• Source of Funds (SOF) checks were insufficient. Payslips and invoices presented as evidence of SOF were not corroborated with bank statements (or other evidence).
  • Bank statements produced were not assessed appropriately. Examples include incomplete bank statements which only showed credits into the customer’s account. The balance figures on a customer’s bank statement had been redacted.
  • Inadequate checks of documentation for authenticity.
  • No assessment or limit of how much a customer should be allowed to spend based on known income, wealth or any other risk factors.
  • Winnings from other gambling operators were accepted as SOF, without further investigation.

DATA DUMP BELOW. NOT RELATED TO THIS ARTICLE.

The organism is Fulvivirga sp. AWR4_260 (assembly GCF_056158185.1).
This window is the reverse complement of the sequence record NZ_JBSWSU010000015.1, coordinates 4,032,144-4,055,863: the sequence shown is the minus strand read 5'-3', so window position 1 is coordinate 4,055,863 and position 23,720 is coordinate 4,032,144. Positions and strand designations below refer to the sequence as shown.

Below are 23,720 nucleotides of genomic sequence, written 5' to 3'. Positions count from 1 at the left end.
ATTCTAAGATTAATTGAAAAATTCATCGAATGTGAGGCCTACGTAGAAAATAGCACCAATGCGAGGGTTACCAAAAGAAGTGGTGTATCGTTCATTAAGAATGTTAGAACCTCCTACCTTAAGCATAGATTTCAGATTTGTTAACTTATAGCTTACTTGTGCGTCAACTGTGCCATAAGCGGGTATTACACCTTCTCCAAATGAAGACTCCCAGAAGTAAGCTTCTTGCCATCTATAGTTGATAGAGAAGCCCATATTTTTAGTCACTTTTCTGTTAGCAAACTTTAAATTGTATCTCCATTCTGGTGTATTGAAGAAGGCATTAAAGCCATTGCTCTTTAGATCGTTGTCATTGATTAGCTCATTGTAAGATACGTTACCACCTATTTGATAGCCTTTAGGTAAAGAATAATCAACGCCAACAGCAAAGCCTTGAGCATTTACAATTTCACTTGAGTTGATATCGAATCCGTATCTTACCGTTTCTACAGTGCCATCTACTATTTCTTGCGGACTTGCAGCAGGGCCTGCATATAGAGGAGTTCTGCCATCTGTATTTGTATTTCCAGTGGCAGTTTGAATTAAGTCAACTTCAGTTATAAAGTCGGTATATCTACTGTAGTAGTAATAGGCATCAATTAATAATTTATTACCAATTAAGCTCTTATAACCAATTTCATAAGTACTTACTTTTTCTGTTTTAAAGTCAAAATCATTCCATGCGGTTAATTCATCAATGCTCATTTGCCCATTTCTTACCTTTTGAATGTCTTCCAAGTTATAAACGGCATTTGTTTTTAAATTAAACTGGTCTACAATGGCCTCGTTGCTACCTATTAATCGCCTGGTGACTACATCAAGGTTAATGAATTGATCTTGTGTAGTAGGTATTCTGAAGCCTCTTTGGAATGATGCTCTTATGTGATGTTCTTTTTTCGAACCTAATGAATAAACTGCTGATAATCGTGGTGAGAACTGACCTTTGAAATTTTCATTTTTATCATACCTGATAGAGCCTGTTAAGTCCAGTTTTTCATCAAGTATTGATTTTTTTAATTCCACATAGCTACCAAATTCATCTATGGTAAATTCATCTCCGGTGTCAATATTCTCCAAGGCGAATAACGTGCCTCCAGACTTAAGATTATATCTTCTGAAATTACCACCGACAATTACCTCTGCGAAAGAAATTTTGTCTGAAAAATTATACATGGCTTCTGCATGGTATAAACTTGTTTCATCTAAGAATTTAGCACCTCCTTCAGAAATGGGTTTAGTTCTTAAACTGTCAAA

• Not ensuring that its policies, procedures and controls were implemented effectively, kept under review, revised appropriately to ensure that they remain effective and take into account any applicable learning or guidelines published by the Commission from time to time.

As part of a new licence condition, Casumo must, at its own expense, instruct a firm of independent auditors to carry out an audit to examine transactions that have taken place post 1 July 2020 to ensure that it has effectively implemented its new policies, procedures and controls, and is compliant with the Licence Conditions and Codes of Practice.

Richard Watson, Commission Executive Director, said:

“This case was brought about through planned compliance activity and every operator out there should be aware that we will continue to take firm action against those who fail to raise standards.”